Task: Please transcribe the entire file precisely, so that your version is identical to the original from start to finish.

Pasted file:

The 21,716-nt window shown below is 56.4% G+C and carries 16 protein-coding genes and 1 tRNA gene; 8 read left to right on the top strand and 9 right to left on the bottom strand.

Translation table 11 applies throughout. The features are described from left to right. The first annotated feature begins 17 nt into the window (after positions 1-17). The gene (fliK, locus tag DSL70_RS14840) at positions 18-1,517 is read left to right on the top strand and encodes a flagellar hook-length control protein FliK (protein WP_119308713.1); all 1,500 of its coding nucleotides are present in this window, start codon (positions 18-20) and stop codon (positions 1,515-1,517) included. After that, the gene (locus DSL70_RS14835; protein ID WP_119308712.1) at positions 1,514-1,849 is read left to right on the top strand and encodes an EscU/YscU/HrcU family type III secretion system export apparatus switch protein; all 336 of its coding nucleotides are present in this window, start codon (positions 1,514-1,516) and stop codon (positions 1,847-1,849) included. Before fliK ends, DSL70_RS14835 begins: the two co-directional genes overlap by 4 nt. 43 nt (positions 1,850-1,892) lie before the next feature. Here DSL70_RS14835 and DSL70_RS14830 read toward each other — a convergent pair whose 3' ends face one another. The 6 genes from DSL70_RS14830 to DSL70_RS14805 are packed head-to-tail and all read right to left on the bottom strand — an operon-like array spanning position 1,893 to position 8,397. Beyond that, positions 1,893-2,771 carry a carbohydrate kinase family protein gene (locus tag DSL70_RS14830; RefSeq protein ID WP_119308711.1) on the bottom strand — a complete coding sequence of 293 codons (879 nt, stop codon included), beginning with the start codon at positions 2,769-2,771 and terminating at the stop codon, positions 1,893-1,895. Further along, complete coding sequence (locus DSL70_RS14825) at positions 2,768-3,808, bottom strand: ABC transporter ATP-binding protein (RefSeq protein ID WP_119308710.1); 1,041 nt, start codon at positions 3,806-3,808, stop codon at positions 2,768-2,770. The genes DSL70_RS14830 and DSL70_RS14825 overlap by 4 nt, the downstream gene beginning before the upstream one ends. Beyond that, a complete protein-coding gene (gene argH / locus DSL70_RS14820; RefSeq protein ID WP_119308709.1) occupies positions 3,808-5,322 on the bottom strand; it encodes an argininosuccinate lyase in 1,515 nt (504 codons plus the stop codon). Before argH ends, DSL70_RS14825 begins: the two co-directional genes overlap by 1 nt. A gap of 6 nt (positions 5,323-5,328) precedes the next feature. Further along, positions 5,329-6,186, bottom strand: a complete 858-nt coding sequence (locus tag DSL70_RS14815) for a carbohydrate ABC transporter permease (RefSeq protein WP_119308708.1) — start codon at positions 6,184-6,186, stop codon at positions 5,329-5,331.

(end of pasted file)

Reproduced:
The 21,716-nt window shown below is 56.4% G+C and carries 16 protein-coding genes and 1 tRNA gene; 8 read left to right on the top strand and 9 right to left on the bottom strand.

Translation table 11 applies throughout. The features are described from left to right. The first annotated feature begins 17 nt into the window (after positions 1-17). The gene (fliK, locus tag DSL70_RS14840) at positions 18-1,517 is read left to right on the top strand and encodes a flagellar hook-length control protein FliK (protein WP_119308713.1); all 1,500 of its coding nucleotides are present in this window, start codon (positions 18-20) and stop codon (positions 1,515-1,517) included. After that, the gene (locus DSL70_RS14835; protein ID WP_119308712.1) at positions 1,514-1,849 is read left to right on the top strand and encodes an EscU/YscU/HrcU family type III secretion system export apparatus switch protein; all 336 of its coding nucleotides are present in this window, start codon (positions 1,514-1,516) and stop codon (positions 1,847-1,849) included. Before fliK ends, DSL70_RS14835 begins: the two co-directional genes overlap by 4 nt. 43 nt (positions 1,850-1,892) lie before the next feature. Here DSL70_RS14835 and DSL70_RS14830 read toward each other — a convergent pair whose 3' ends face one another. The 6 genes from DSL70_RS14830 to DSL70_RS14805 are packed head-to-tail and all read right to left on the bottom strand — an operon-like array spanning position 1,893 to position 8,397. Beyond that, positions 1,893-2,771 carry a carbohydrate kinase family protein gene (locus tag DSL70_RS14830; RefSeq protein ID WP_119308711.1) on the bottom strand — a complete coding sequence of 293 codons (879 nt, stop codon included), beginning with the start codon at positions 2,769-2,771 and terminating at the stop codon, positions 1,893-1,895. Further along, complete coding sequence (locus DSL70_RS14825) at positions 2,768-3,808, bottom strand: ABC transporter ATP-binding protein (RefSeq protein ID WP_119308710.1); 1,041 nt, start codon at positions 3,806-3,808, stop codon at positions 2,768-2,770. The genes DSL70_RS14830 and DSL70_RS14825 overlap by 4 nt, the downstream gene beginning before the upstream one ends. Beyond that, a complete protein-coding gene (gene argH / locus DSL70_RS14820; RefSeq protein ID WP_119308709.1) occupies positions 3,808-5,322 on the bottom strand; it encodes an argininosuccinate lyase in 1,515 nt (504 codons plus the stop codon). Before argH ends, DSL70_RS14825 begins: the two co-directional genes overlap by 1 nt. A gap of 6 nt (positions 5,323-5,328) precedes the next feature. Further along, positions 5,329-6,186, bottom strand: a complete 858-nt coding sequence (locus tag DSL70_RS14815) for a carbohydrate ABC transporter permease (RefSeq protein WP_119308708.1) — start codon at positions 6,184-6,186, stop codon at positions 5,329-5,331.